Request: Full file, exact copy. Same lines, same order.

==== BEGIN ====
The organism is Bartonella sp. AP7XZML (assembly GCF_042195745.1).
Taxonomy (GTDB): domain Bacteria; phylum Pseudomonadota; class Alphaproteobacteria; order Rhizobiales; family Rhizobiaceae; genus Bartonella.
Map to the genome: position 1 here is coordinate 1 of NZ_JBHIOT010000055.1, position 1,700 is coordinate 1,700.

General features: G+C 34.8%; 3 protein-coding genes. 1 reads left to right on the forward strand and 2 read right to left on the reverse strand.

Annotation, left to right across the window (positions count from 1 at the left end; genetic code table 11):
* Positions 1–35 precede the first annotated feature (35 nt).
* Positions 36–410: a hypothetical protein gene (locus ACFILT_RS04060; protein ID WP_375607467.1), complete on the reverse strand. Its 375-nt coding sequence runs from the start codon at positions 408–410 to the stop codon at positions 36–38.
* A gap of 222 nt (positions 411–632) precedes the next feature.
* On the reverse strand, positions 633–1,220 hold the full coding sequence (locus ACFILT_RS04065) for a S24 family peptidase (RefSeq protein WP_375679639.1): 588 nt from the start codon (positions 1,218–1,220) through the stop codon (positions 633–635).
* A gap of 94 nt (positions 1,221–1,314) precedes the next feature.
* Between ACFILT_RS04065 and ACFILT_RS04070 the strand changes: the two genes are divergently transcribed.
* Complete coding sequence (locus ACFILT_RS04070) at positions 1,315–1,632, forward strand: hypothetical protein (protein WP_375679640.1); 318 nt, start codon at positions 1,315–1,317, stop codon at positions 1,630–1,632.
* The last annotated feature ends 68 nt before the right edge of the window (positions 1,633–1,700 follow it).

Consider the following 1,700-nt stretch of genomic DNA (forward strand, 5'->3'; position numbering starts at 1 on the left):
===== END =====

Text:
The organism is Bartonella sp. AP7XZML (assembly GCF_042195745.1).
Taxonomy (GTDB): domain Bacteria; phylum Pseudomonadota; class Alphaproteobacteria; order Rhizobiales; family Rhizobiaceae; genus Bartonella.
Map to the genome: position 1 here is coordinate 1 of NZ_JBHIOT010000055.1, position 1,700 is coordinate 1,700.

General features: G+C 34.8%; 3 protein-coding genes. 1 reads left to right on the forward strand and 2 read right to left on the reverse strand.

Annotation, left to right across the window (positions count from 1 at the left end; genetic code table 11):
* Positions 1–35 precede the first annotated feature (35 nt).
* Positions 36–410: a hypothetical protein gene (locus ACFILT_RS04060; protein ID WP_375607467.1), complete on the reverse strand. Its 375-nt coding sequence runs from the start codon at positions 408–410 to the stop codon at positions 36–38.
* A gap of 222 nt (positions 411–632) precedes the next feature.
* On the reverse strand, positions 633–1,220 hold the full coding sequence (locus ACFILT_RS04065) for a S24 family peptidase (RefSeq protein WP_375679639.1): 588 nt from the start codon (positions 1,218–1,220) through the stop codon (positions 633–635).
* A gap of 94 nt (positions 1,221–1,314) precedes the next feature.
* Between ACFILT_RS04065 and ACFILT_RS04070 the strand changes: the two genes are divergently transcribed.
* Complete coding sequence (locus ACFILT_RS04070) at positions 1,315–1,632, forward strand: hypothetical protein (protein WP_375679640.1); 318 nt, start codon at positions 1,315–1,317, stop codon at positions 1,630–1,632.
* The last annotated feature ends 68 nt before the right edge of the window (positions 1,633–1,700 follow it).

Consider the following 1,700-nt stretch of genomic DNA (forward strand, 5'->3'; position numbering starts at 1 on the left):